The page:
Selling the All-Electric Leaf: Why Nissan and the Feds Are Investing Heavily in First Generation Buyers
Matthew C. Nisbet, Ph.D. is Associate Professor of Communication Studies, Public Policy, and Urban Affairs at Northeastern University. Nisbet studies the role of communication and advocacy in policymaking and public affairs, focusing on debates over over climate change, energy, and sustainability. Among awards and recognition, Nisbet has been a Visiting Shorenstein Fellow on Press, Politics, and Public Policy at Harvard University's Kennedy School of Government, a Health Policy Investigator at the Robert Wood Johnson Foundation, and a Google Science Communication Fellow. In 2011, the editors at the journal Nature recommended Nisbet's research as “essential reading for anyone with a passing interest in the climate change debate,” and the New Republic highlighted his work as a “fascinating dissection of the shortcomings of climate activism."
In a front page story at the NY Times today, Bill Vlasic describes efforts by Nissan and the Federal government to cultivate the first generation buyers of the Nissan Leaf, the all-electric car available in December. As Vlasic describes, the 20,000 customers who have plopped down $99 to purchase the $33,000 compact are taking advantage of huge Federal and state tax breaks, rebates for installing home-charging units, and perhaps most importantly, one-of-kind support from Nissan customer relations.
Nissan has conducted focus groups and analysis of “online dialogues” as a way to better understand their customers’ backgrounds and information needs. They offer Leaf buyers home visits to ensure custom installs of battery chargers and correct maintenance. Communication modules installed in the Leaf will send data back to Nissan to track and respond to performance needs.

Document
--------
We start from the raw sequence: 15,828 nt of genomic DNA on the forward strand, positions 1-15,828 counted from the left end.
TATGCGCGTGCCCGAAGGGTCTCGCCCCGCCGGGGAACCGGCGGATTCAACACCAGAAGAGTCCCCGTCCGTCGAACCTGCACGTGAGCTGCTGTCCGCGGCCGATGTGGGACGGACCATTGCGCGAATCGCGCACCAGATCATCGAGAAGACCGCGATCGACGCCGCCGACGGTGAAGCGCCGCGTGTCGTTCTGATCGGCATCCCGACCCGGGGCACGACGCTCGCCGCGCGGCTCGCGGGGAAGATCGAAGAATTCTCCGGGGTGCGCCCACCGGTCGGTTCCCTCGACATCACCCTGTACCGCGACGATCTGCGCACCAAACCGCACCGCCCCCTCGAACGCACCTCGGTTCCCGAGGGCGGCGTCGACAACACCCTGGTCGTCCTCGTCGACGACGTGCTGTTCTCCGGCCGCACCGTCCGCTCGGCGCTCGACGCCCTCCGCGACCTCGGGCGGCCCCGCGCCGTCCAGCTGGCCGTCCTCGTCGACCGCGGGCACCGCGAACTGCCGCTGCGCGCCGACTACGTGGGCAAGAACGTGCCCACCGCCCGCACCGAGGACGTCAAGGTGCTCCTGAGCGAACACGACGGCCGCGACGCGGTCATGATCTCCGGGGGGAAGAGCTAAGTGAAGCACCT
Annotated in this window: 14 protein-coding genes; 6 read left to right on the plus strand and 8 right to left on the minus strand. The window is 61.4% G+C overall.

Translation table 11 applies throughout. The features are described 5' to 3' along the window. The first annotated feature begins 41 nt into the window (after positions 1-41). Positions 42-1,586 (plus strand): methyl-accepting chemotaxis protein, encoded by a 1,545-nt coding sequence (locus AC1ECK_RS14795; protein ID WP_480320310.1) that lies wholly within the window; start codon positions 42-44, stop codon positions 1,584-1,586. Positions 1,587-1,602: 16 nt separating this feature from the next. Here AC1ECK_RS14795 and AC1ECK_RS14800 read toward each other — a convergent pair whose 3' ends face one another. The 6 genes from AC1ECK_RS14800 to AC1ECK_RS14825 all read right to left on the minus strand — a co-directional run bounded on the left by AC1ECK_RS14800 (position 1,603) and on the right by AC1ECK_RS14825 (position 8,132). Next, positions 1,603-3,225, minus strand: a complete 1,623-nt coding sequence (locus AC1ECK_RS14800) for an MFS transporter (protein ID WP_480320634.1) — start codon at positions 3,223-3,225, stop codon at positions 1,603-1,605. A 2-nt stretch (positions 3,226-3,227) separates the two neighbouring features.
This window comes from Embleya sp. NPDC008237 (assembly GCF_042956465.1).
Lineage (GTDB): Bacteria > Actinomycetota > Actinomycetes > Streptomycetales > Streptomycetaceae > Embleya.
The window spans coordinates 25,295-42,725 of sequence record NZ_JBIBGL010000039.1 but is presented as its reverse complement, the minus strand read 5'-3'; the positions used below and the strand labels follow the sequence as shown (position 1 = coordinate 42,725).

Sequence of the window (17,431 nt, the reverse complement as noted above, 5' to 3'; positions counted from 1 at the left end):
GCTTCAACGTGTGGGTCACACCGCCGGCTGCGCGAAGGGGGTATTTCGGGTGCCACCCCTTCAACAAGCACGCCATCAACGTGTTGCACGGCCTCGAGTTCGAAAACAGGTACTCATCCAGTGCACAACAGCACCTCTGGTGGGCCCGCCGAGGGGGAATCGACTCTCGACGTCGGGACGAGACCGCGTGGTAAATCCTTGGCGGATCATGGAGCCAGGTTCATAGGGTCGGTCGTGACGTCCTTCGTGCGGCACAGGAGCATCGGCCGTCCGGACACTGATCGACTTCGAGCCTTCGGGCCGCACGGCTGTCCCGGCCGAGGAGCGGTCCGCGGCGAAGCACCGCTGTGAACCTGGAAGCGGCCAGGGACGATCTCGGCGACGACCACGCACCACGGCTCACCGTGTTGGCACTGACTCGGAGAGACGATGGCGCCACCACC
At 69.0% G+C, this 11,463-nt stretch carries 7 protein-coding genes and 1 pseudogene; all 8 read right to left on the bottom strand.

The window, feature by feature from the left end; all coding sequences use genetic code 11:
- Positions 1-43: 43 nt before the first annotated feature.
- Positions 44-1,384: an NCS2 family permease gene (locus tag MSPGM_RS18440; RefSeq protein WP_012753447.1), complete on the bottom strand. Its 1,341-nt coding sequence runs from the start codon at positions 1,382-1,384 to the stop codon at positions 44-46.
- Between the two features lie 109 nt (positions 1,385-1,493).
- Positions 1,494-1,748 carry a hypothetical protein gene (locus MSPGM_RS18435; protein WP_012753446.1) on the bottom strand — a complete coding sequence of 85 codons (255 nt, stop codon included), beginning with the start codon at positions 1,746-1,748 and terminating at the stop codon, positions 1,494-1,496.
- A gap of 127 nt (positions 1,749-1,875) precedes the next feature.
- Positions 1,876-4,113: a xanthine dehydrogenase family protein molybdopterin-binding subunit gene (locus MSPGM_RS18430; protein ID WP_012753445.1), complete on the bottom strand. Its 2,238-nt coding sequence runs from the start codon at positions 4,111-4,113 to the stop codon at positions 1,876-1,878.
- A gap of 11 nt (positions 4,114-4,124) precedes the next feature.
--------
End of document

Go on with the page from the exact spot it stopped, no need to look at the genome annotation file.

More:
Nissan’s efforts--and the financial incentives provided by Federal and state governments--are exactly the types of strategies required if the Leaf and other all-electric cars are going to spread beyond a first-generation of early adopters and explode into wider consumer acceptance. As I described in a paper (PDF) published last year with John Kotcher (a fmr student now at the National Academies), many of these first buyers of the Leaf are what communication researchers dub “communicative adopters.”
Not only are these special individuals early adopters of a product—influencing the decisions of others by the display and use of the Leaf in their neighborhoods and communities—they are also likely to serve as opinion-leaders, sharing their endorsement of the car with others, educating others on how an all-battery car might work, how they can find out information about purchasing a Leaf, and eventually for second-generation purchasers in their community, how to install battery charging units, seek tax credits, and maintain and optimize use of the Leaf.
More so than any direct advertising, the relationship that Nissan and the government maintains with these communicative adopters is likely to be the primary mechanism driving the spread and uptake of battery-only cars.